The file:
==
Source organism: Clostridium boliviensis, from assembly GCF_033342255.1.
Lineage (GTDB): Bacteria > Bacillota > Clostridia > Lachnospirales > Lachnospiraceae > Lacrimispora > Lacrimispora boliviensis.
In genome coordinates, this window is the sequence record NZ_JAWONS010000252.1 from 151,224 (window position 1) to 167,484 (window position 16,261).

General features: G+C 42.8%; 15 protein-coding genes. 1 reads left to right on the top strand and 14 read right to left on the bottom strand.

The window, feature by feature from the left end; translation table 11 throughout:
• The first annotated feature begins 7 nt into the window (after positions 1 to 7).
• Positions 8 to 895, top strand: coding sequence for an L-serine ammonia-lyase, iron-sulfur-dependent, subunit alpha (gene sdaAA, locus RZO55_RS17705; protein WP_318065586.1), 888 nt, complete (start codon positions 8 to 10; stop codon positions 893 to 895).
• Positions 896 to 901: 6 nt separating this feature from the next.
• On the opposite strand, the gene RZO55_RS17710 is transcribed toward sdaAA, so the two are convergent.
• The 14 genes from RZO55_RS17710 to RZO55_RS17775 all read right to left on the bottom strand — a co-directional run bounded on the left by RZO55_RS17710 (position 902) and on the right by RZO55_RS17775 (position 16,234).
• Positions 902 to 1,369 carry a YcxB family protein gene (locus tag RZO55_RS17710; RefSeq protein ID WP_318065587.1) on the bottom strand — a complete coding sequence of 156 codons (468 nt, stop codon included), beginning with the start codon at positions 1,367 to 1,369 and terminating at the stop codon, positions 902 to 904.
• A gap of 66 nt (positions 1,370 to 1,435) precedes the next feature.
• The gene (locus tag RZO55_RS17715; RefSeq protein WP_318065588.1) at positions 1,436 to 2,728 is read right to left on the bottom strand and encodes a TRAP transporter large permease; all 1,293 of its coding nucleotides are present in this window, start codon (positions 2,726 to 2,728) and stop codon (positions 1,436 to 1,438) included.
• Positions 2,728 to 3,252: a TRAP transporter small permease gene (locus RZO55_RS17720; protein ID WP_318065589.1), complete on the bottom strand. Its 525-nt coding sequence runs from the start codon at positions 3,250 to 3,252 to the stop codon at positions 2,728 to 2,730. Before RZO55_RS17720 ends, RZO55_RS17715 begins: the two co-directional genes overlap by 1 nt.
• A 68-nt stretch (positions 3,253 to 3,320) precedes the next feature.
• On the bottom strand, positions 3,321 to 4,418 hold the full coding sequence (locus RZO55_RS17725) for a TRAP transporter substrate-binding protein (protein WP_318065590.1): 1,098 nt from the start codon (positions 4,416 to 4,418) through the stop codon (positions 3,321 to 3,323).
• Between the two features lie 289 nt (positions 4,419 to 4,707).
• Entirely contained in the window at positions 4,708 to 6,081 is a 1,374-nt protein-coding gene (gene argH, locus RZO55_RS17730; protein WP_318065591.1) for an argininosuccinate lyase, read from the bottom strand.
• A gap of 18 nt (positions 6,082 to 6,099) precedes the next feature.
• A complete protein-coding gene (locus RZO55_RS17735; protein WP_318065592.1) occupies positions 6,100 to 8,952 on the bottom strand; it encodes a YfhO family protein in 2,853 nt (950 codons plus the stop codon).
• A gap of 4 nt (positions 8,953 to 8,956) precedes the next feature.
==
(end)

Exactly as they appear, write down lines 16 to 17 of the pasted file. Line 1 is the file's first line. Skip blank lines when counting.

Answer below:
• On the bottom strand, positions 3,321 to 4,418 hold the full coding sequence (locus RZO55_RS17725) for a TRAP transporter substrate-binding protein (protein WP_318065590.1): 1,098 nt from the start codon (positions 4,416 to 4,418) through the stop codon (positions 3,321 to 3,323).
• Between the two features lie 289 nt (positions 4,419 to 4,707).